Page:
Daniel Thomas MacInnes
GAF's Resident Saturn Omnibus
Digital Pinball: Necronomicon (1997, KAZe)
If you're a fan of pinball machines, Sega Saturn has you covered with no less than seven pinball games in its software library. Two of the best come from Japanese developer KAZe, who released the excellent Digital Pinball: Last Gladiators in 1995, which was followed two years later with a second installment titled Necronomicon that unfortunately never left Japan, most likely due to the Saturn's fading fortunes in the West. Today, the title has become a cult favorite among Saturn and pinball fans alike, and import prices have remained reasonable.
Digital Pinball: Necronomicon is a collection of several pinball machines with a common gothic heavy metal theme. All the boards are original designs but created to mimic real-life pinball as much as possible. You will find the usual assortment of flippers, bumpers and ramps, along with multiple pathways and targets. The designs are based on the 1990s pinball revival, in which designers took inspiration from videogames by incorporating multiple objectives and a final goal to "defeat" the machine. They even included a small video display to highlight important scoring events and add to the immersive experiences. Each of these elements are perfectly recreated by KAZe's software team.
Pinball physics has always been a major challenge for video and computer games, and most attempts have struggled to capture the nuances of weight and momentum, the pull of gravity, the feel of the pinball and how it interacts with its environment. KAZe succeeds superbly, and they may have mastered these elements better than, well, anyone. The balls in Digital Pinball have a real sense of weight and motion, and I hadn't realized until now just how floaty most video pinball games have been. It's just one of those things you learned to make your peace and accept, in hopes that programmers would one day figure it all out. Well, these coders have definitely cracked the mystery, and kudos to them for it.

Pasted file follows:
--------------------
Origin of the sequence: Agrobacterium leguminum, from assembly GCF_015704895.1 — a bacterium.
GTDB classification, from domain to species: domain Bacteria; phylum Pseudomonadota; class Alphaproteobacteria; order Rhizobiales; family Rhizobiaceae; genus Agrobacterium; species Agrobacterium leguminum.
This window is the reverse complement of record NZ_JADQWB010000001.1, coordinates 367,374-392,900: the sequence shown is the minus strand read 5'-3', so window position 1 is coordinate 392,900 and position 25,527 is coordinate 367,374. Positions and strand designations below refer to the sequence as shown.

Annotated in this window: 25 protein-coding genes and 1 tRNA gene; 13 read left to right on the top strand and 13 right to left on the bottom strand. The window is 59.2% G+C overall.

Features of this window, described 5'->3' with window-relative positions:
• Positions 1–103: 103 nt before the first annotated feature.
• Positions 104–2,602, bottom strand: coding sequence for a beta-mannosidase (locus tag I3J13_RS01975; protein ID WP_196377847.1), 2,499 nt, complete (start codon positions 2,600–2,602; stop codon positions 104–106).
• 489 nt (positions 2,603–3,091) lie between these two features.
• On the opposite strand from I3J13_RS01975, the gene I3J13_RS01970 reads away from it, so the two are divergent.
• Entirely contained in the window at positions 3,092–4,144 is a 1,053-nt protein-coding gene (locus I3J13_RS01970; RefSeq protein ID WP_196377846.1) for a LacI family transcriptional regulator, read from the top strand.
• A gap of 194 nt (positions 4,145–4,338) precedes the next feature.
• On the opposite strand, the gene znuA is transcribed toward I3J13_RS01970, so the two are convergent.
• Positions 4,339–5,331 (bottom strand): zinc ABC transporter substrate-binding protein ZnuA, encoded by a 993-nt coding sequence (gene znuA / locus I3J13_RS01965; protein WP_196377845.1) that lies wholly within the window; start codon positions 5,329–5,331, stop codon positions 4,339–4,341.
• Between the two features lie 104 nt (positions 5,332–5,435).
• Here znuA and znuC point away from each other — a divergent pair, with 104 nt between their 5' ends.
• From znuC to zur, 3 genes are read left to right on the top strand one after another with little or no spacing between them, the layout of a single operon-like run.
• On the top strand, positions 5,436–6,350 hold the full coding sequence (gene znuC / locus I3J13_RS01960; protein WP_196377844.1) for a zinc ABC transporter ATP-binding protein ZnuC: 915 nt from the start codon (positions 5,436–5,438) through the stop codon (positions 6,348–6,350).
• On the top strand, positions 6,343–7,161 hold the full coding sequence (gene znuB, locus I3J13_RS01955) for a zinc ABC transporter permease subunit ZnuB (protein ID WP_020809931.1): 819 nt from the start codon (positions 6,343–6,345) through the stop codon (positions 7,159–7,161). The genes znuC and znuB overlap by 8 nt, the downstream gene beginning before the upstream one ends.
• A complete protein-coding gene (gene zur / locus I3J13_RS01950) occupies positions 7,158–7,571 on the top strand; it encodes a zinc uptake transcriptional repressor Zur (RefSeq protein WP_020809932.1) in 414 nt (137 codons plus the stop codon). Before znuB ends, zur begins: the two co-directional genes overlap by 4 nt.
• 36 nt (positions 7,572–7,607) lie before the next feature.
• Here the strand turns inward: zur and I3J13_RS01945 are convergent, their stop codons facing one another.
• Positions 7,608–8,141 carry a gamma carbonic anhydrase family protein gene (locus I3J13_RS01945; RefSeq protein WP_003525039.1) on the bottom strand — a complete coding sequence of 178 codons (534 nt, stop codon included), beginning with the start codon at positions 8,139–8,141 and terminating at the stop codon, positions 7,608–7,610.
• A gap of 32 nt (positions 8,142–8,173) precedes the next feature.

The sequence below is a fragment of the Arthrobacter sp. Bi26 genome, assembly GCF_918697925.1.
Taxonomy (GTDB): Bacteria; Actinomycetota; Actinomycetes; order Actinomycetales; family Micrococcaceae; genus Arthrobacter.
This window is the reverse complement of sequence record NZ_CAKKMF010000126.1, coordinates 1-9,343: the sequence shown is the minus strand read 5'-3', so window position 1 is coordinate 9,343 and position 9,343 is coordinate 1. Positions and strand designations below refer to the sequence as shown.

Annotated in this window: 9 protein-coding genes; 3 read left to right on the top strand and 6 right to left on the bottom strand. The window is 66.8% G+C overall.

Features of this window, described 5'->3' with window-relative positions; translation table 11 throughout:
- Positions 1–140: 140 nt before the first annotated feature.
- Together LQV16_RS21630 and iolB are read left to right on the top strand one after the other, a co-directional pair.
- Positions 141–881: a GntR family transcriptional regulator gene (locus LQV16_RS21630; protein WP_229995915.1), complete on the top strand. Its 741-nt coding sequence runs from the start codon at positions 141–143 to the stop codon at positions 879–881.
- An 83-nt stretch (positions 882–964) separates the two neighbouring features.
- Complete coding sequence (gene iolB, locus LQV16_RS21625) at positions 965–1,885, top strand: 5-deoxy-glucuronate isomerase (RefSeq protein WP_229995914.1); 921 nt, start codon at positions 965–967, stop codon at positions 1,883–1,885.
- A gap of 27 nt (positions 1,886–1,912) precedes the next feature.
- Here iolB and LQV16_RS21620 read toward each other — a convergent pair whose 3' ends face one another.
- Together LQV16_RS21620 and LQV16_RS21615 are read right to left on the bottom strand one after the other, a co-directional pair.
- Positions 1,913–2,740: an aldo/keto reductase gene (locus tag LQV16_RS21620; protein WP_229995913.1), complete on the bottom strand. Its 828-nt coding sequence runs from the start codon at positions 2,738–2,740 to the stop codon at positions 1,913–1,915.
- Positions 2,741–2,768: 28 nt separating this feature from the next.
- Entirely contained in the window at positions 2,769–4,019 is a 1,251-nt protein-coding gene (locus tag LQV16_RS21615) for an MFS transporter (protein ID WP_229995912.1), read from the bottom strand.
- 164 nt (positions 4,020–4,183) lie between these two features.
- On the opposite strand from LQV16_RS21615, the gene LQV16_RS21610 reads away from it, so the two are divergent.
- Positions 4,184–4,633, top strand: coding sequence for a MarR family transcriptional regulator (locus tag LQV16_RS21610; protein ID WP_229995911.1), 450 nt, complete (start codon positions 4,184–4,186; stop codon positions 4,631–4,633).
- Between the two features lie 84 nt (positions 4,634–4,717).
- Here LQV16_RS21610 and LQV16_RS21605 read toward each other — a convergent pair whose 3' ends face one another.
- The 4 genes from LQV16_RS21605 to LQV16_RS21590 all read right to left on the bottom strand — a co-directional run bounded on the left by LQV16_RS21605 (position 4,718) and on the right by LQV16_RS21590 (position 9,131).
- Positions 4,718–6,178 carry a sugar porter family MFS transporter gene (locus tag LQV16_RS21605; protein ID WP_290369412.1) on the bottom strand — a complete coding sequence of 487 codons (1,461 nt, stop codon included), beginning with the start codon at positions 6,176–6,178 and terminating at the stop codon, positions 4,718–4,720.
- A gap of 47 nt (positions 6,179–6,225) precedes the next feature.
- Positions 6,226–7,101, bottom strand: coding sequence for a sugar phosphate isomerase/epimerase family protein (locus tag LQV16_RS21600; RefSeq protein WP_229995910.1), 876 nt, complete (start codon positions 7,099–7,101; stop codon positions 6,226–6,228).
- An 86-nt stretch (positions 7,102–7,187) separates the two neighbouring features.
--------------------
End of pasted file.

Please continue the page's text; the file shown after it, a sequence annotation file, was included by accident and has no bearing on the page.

The physics are so solid, in fact, that I'm almost immediately reminded just how terrible I am at real-life pinball. I usually lose my pinball within the first ten seconds and feel like an idiot. Thankfully, all of the Necronomicon tables incorporate a "frozen" feature that gives you back your ball if you lose too quickly. I think the game eventually just feels sorry for me and starts handing out multiballs and jackpots to help me feel better. Yeah, well, I don't need your pity. Okay, I kinda do.
One gameplay feature that I really enjoy are the board instructions, which are available when you pause the game and press the A button. These include a detailed map of the pinball board, the general rules, the conditions for triggering the multiball, the final goals and the high score table. It's a very nice feature to help keep you focused on your goals as you progress. It's quite possible that a hidden fourth table is unlocked once you "defeat" the main three, as KAZe had done previously with Last Gladiators, so having access to the instructions is highly valuable.
All of the graphics are rendered in Sega Saturn's "480/60" high resolution mode, meaning 704x480 resolution at 60 frames-per-second. Because of this, the playfield appears especially crisp, clean and clear, and the pinball physics are extra silky smooth. The boards are highly detailed yet uncluttered, and this avoids one of the major pitfalls of video pinball in that you can actually make out what's going on. You won't get lost trying to find where the ball is hiding. Positioning and precise shots are possible, and with a little practice you are able to hit those tricky ramps or target points with relative ease. The color palette is dark and subtle with primary and secondary colors, but natural, as though you are playing in a smokey bar late at night. The music is provided by rock guitarist John Petrucci of Dream Theater fame and perfectly fits Necronomicon's heavy metal theme. The music isn't especially memorable but it delivers as promised and die-hard fans will probably want to pick up this title just for the tunes.
The Digital Pinball series is an easy sell for pinball aficionados. If you're a fan of Last Gladiators, then you're in luck. Here's another set of pinball tables for you to enjoy. For Saturn fans, much of the game's appeal lies in the fact it remained in Japan, alongside the other 300 quality software titles that we were never allowed to play in the 1990s. Once again, I have no idea why this title was overlooked by American publishers. Oh, well. The internet and import retailers have solved that issue for us now.